Jul 12, 2018

Trade talks between China and U.S. halted as tariff battle escalates

Chinese President Xi Jinping delivering a speech. Photo: Sheng Jiapeng/Visual China Group via Getty Images

Trade talks between China and the United States have come to a halt following the Trump administration's announcement to move forward in the process of instating tariffs on $200 billion worth of Chinese goods, reports Bloomberg.

The big picture: An impasse makes it unlikely that the implementation of additional tariffs and retaliation between two of the world's largest economies will cease anytime soon.

The backdrop: The Trump administration could end up imposing $250 billion in tariffs to date against China if the most recent tariffs are approved next month. China's Commerce Ministry has said the tariffs are "totally unacceptable" and the country previously said it would respond dollar-for-dollar against the United States.

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The race to catch Nike's Vaporfly shoe before the 2020 Olympics

Illustration: Aïda Amer/Axios

Four months ago, on the very same weekend, Eliud Kipchoge became the first human to run a marathon in under two hours, and fellow Kenyan Brigid Kosgei shattered the women's marathon record.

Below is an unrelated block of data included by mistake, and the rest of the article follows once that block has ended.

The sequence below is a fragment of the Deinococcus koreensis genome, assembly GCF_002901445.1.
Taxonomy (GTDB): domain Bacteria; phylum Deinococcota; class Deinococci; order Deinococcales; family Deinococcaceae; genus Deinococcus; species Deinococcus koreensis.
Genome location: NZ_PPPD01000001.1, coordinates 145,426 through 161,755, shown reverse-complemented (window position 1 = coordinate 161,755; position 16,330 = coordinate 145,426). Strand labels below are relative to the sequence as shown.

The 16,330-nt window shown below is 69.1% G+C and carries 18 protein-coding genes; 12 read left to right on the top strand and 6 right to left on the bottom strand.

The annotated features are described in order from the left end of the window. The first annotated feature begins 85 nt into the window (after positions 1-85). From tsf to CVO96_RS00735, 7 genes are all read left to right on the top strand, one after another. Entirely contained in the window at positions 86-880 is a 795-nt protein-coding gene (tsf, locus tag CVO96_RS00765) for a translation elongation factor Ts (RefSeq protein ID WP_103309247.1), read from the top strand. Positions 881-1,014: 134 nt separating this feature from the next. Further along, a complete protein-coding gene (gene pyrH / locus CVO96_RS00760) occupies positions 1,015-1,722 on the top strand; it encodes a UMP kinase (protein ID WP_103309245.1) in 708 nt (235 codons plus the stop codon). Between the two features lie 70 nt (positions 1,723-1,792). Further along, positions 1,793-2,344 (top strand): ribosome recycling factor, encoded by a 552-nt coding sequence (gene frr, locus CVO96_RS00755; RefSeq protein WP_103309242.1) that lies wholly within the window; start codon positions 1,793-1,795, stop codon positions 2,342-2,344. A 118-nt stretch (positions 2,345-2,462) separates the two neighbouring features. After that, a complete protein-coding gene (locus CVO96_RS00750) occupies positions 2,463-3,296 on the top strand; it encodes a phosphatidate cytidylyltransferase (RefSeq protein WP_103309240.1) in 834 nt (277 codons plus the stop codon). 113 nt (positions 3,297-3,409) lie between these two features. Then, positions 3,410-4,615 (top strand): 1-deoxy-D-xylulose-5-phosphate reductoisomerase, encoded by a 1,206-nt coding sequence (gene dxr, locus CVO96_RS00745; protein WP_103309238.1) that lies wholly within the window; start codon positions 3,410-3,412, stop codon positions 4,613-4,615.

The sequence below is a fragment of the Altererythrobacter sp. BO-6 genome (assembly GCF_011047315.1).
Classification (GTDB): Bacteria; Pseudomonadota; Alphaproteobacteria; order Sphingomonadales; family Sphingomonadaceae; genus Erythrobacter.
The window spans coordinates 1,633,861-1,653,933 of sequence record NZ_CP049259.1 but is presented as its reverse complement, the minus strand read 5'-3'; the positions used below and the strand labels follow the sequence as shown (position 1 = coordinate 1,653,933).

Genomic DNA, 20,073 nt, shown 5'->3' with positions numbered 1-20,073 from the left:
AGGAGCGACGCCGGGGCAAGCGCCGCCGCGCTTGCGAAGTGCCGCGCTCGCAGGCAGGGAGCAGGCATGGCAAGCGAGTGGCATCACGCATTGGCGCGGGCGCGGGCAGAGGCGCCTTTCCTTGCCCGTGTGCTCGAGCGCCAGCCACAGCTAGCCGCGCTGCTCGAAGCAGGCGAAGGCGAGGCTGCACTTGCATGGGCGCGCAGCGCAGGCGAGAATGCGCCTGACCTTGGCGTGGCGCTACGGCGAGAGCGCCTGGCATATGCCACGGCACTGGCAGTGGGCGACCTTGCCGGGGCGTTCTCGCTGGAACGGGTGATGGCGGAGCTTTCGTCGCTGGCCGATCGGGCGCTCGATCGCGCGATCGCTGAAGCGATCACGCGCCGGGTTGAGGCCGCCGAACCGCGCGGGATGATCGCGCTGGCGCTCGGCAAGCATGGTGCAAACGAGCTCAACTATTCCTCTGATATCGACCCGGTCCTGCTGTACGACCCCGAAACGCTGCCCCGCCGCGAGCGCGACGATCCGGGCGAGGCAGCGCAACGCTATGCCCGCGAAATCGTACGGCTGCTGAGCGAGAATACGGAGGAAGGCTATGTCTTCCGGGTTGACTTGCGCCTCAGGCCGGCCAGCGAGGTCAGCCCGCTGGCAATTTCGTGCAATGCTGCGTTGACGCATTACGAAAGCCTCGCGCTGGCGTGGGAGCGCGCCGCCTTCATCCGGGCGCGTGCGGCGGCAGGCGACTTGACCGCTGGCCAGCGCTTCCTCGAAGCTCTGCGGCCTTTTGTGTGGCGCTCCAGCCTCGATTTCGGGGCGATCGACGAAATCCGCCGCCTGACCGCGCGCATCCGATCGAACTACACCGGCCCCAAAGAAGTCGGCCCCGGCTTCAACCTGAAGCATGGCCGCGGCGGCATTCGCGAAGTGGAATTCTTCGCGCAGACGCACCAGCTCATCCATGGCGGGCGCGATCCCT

Why it matters: Kipchoge and Kosgei were both wearing Nike's controversial Vaporfly sneakers, which many believed would be banned because of the performance boost provided by a carbon-fiber plate in the midsole that acted as a spring and saved the runner energy.

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Reassessing the global impact of the coronavirus

Illustration: Aïda Amer/Axios

Economists are rethinking projections about the broader economic consequences of the coronavirus outbreak after a surge of diagnoses and deaths outside Asia and an announcement from a top CDC official that Americans should be prepared for the virus to spread here.

What's happening: The coronavirus quickly went from an also-ran concern to the most talked-about issue at the National Association for Business Economics policy conference in Washington, D.C.

Tech can't remember what to do in a down market

Illustration: Rebecca Zisser/Axios

Wall Street's two-day-old coronavirus crash is a wakeup alarm for Silicon Valley.

The big picture: Tech has been booming for so long the industry barely remembers what a down market feels like — and most companies are ill-prepared for one.